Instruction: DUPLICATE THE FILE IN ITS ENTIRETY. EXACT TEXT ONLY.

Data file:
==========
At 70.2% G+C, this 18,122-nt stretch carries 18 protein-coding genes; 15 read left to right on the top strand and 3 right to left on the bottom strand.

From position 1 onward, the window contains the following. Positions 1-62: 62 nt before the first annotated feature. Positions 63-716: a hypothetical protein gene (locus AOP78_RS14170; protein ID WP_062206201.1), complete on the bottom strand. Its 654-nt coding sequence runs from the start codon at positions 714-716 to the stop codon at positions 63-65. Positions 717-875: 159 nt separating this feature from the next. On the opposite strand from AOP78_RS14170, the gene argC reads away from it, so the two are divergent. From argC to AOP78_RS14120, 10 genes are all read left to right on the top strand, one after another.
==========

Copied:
At 70.2% G+C, this 18,122-nt stretch carries 18 protein-coding genes; 15 read left to right on the top strand and 3 right to left on the bottom strand.

From position 1 onward, the window contains the following. Positions 1-62: 62 nt before the first annotated feature. Positions 63-716: a hypothetical protein gene (locus AOP78_RS14170; protein ID WP_062206201.1), complete on the bottom strand. Its 654-nt coding sequence runs from the start codon at positions 714-716 to the stop codon at positions 63-65. Positions 717-875: 159 nt separating this feature from the next. On the opposite strand from AOP78_RS14170, the gene argC reads away from it, so the two are divergent. From argC to AOP78_RS14120, 10 genes are all read left to right on the top strand, one after another.